PAX Unplugged: The Best Convention I’m Not Sure I Will Return To
This past weekend I was at PAX Unplugged, and I am glad I got to go. I got to play in my very first Call of Cthulhu game. I had fun with a new character in D&D. I met a gamer I had previously only interacted with online. I even met a fellow Captain Hammer. They even had a diversity lounge with some really cool people. And of course, I snagged some awesome stuff in the dealer’s hall. It was really great.
Will I be back next year? I don’t know. Why? Short answer: poor organization. I was there most of Friday (arriving around 1 pm instead of the 10am open), and I didn’t get to play in a single game. Zero. None. And it wasn’t for lack of trying. I checked in at the D&D AL desk and they were full for the next 6 hours. Other games, no open spots on the wait list. I stood in a few lines to get any game I could only to have the available games fill up before I got to the front.
Why didn’t I sign up online beforehand? There wasn’t any. No, I’m not kidding. They did not do any kind of official online preregistration before the convention started. Need proof to believe me?
That is the “queue room” 20 minutes before we we’re allowed to sign up for role playing games Saturday morning. Note, this doesn’t include minis gamers or board gamers. I got in that line 2 hours beforehand, and I was not the first. I got into three games that day. Considering the number of games available, most of the people in that room didn’t get to sign up for games in advance.
This brings me to my second complaint: there just weren’t enough games. When I asked an “enforcer” (their name for one of the super polite staffers and/or volunteers), they said they underestimated the popularity of the games. There really needed to be double the space for RPGs. I can’t speak to board gamers or minis gamers as to whether they had enough space for their games since I didn’t check them out all weekend.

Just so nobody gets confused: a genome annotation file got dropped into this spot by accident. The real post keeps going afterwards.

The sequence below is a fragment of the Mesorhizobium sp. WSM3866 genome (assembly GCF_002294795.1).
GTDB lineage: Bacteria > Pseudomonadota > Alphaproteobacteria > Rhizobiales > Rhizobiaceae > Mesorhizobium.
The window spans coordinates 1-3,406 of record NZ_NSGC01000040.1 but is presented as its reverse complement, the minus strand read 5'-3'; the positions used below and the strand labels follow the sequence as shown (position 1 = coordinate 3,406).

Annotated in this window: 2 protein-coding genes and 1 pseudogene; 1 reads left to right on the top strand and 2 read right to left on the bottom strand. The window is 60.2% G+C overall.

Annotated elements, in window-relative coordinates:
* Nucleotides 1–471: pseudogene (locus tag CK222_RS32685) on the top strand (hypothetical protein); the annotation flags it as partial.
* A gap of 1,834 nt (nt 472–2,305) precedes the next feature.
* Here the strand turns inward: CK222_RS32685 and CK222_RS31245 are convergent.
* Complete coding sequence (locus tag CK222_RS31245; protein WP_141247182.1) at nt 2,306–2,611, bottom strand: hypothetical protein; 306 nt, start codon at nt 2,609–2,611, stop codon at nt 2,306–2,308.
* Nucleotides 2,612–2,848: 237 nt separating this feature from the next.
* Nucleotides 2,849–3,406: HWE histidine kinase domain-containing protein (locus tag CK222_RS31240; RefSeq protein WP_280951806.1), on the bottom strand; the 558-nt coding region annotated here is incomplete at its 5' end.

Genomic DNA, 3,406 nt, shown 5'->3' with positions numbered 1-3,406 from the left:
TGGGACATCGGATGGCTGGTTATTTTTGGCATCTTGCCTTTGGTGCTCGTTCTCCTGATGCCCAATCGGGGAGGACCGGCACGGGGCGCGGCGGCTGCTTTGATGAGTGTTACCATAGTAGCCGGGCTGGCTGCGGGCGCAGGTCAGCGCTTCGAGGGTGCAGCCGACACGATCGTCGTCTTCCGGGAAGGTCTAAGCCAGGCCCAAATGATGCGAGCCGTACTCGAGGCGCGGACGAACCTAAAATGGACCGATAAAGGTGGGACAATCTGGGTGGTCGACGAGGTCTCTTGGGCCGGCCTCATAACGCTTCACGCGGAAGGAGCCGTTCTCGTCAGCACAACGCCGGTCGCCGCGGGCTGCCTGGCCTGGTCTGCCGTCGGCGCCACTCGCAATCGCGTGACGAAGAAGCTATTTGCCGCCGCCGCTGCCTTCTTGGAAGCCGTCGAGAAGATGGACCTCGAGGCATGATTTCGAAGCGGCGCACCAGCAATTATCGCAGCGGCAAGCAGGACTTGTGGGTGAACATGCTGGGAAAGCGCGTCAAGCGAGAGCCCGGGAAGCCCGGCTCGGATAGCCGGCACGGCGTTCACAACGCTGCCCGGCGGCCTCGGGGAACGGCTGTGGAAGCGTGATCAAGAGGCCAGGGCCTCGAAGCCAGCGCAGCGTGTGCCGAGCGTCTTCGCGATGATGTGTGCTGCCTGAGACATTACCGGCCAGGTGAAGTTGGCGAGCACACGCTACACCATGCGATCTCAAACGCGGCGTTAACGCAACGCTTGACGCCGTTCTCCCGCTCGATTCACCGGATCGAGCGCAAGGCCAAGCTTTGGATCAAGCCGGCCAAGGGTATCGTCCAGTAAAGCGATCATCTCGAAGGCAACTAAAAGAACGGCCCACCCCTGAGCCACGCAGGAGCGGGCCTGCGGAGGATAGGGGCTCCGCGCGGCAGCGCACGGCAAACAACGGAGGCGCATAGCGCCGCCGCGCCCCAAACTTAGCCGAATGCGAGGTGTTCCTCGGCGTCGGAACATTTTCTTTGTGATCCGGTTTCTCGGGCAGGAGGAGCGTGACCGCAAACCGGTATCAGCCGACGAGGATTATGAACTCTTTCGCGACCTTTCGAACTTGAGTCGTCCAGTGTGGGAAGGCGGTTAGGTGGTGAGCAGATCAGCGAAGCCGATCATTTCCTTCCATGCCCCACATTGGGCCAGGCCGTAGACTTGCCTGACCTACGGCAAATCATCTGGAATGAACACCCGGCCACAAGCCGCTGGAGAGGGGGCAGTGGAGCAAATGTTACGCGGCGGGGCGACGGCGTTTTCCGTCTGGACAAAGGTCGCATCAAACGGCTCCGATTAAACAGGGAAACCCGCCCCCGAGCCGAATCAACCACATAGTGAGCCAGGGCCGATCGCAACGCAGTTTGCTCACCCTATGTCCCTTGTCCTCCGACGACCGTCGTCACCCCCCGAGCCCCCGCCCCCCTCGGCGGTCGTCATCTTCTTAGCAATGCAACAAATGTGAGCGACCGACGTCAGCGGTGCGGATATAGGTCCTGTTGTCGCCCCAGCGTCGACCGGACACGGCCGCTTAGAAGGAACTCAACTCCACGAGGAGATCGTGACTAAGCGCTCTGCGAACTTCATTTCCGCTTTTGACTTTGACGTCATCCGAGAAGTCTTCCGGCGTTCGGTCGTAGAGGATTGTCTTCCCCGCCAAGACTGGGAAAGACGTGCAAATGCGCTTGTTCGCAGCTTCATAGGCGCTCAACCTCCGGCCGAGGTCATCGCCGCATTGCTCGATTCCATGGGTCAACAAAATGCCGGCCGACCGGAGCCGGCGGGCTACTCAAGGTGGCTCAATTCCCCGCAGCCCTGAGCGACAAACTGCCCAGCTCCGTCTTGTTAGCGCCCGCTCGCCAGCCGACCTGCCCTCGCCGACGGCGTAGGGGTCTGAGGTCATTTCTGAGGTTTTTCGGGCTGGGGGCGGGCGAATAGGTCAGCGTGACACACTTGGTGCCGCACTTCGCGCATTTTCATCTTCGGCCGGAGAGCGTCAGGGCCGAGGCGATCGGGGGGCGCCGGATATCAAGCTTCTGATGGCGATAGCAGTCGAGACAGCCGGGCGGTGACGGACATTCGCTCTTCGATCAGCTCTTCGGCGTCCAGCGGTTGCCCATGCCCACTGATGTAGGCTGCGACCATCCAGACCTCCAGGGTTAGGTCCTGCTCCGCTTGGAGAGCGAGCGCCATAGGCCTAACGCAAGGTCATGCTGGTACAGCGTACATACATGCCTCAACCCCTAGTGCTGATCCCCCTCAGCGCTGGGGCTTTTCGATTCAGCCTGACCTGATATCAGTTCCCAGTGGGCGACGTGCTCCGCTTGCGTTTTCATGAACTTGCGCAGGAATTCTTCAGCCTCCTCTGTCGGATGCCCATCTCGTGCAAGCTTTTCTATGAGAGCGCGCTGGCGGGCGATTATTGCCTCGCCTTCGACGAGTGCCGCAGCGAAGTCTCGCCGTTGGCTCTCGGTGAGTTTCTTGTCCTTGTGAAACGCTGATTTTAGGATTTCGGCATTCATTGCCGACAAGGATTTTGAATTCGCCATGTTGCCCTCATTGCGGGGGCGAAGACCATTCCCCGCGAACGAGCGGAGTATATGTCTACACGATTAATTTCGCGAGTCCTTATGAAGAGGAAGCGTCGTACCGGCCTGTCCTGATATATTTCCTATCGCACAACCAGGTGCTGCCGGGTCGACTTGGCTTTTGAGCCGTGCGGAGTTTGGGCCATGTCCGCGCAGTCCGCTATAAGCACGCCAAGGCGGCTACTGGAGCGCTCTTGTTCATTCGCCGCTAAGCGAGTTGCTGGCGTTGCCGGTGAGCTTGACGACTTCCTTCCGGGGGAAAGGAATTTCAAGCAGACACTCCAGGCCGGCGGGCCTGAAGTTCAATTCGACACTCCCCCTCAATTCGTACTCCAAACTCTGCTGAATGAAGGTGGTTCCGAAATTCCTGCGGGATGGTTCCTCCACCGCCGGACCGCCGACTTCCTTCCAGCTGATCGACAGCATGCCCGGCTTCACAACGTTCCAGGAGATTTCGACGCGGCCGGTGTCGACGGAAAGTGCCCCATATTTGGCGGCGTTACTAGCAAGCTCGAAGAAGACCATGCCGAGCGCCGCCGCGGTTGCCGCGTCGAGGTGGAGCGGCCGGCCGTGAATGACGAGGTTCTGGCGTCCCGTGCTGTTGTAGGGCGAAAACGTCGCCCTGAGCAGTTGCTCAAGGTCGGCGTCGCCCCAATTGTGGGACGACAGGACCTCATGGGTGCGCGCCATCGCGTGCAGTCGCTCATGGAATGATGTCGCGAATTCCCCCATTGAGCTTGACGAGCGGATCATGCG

At the end of the day, these are rookie mistakes, and they can certainly be forgiven even if one could have simply Googled “how to run a tabletop convention” and get solutions to these issues. The Pathfinder/Starfinder Society crew saw PAX Unplugged’s setup and decided to use Warhorn on their own to schedule their games; I did not hear of similar issues from them. The Google link above has Tabletop.Events on it’s first page. Both of these services allow for people to sign up for games beforehand and would have solved the above mentioned issues. They both do their job extremely well, and I cannot recommend them enough to anyone running a convention, no matter what size. Had they used either of these (or one of their own creation), they could have discovered how popular RPGs (and other types of games) was going to be and shift resources accordingly.
Will I be back? Not unless these have some type of online pre-registration for events. Waking up before I normally wake up for the day job to get in a 2 hour line is not exactly my definition of fun. If they do get some kind of pre-reg system in place, will I then? In a heartbeat. I got to see lots new games and familiar faces, roll dice and slay monsters, and it was 11 hours closer to me than GenCon. I just don’t want to have to wait in 2+ hour lines for a game again, not when I can just click a few buttons and have a guaranteed spot.
Final thought: I want to give a shout out to the enforcers. They we’re kind and patient and did EVERYTHING they could to help upset gamers. They made things run as smooth as they could with what they had to work with. Every last one if them deserves a round of applause. Thank you for your part in making the convention as great as it was.